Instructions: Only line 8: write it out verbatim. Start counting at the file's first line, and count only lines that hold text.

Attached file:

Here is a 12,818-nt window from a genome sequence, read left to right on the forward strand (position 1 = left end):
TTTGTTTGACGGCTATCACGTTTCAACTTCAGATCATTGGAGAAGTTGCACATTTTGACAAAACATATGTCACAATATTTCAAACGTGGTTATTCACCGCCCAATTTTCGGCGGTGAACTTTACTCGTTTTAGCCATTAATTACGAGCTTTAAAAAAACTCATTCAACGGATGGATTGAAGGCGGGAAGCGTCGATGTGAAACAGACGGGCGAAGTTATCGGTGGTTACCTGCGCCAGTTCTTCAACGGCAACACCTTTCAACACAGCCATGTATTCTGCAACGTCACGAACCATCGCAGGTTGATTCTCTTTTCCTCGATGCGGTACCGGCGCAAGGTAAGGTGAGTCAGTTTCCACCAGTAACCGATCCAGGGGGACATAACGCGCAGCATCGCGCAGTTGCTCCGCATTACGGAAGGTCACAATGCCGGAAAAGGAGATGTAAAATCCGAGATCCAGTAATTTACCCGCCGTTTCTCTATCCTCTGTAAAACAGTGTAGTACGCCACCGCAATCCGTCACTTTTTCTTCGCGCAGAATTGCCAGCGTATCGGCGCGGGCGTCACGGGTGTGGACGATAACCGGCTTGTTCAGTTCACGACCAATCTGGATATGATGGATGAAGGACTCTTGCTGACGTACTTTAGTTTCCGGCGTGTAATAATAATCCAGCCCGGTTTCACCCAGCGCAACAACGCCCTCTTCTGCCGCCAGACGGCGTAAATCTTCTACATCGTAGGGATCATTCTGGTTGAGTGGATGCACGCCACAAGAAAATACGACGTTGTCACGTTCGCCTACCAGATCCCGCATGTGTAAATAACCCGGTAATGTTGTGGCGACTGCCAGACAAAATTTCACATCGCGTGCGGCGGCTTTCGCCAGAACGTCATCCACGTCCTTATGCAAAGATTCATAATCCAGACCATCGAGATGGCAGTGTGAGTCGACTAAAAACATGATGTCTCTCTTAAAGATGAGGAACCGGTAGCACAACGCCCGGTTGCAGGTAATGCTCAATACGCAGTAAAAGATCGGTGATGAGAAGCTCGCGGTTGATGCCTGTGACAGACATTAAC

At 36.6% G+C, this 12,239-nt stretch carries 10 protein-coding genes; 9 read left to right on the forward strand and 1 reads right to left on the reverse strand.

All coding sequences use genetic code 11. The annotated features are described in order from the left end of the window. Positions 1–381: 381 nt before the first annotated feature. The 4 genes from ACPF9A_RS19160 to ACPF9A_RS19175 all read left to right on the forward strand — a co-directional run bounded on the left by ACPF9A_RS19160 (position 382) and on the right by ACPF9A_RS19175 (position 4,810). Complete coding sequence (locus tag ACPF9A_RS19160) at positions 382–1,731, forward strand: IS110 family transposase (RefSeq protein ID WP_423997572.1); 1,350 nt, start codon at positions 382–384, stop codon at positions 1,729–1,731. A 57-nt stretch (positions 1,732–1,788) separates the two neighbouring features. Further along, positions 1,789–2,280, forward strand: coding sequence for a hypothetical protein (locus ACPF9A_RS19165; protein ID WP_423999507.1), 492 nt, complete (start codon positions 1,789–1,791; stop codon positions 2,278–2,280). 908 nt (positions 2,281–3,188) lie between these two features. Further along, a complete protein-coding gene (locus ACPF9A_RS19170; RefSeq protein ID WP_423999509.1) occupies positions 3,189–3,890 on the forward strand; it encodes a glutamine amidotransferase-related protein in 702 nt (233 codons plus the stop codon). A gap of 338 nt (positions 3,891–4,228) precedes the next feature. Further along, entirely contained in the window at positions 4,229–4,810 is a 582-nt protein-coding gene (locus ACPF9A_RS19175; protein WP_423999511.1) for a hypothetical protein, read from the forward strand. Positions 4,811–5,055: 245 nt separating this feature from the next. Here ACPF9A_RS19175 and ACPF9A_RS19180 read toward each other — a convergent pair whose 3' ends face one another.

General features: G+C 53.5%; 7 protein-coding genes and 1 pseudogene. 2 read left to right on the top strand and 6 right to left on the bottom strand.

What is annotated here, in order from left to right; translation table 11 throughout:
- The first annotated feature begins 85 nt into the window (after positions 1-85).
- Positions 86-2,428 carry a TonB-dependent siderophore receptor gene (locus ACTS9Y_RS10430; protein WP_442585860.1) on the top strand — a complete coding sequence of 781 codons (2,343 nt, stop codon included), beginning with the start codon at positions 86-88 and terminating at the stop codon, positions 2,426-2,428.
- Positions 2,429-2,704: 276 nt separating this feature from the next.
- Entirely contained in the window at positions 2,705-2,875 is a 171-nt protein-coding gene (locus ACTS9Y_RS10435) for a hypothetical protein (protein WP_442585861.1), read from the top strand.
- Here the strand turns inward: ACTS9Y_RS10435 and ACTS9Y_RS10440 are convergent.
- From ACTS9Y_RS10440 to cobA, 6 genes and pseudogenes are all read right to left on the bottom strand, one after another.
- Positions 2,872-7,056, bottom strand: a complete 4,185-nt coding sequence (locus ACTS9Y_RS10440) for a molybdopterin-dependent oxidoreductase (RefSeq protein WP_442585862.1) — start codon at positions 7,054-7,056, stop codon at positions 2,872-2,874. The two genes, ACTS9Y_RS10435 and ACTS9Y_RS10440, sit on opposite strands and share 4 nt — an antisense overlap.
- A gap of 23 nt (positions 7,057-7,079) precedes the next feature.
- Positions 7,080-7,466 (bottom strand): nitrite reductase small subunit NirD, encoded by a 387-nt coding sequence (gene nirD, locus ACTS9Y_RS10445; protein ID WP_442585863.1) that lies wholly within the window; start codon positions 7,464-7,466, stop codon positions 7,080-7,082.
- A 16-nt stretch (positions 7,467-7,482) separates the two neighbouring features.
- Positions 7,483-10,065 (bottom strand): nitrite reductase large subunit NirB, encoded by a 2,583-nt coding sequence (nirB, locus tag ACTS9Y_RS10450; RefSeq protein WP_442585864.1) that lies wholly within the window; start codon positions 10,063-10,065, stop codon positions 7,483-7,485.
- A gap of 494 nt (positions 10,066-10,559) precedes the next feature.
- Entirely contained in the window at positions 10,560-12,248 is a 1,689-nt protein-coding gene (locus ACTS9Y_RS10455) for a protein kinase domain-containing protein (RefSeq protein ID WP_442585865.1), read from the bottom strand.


- Positions 86-2,428 carry a TonB-dependent siderophore receptor gene (locus ACTS9Y_RS10430; protein WP_442585860.1) on the top strand — a complete coding sequence of 781 codons (2,343 nt, stop codon included), beginning with the start codon at positions 86-88 and terminating at the stop codon, positions 2,426-2,428.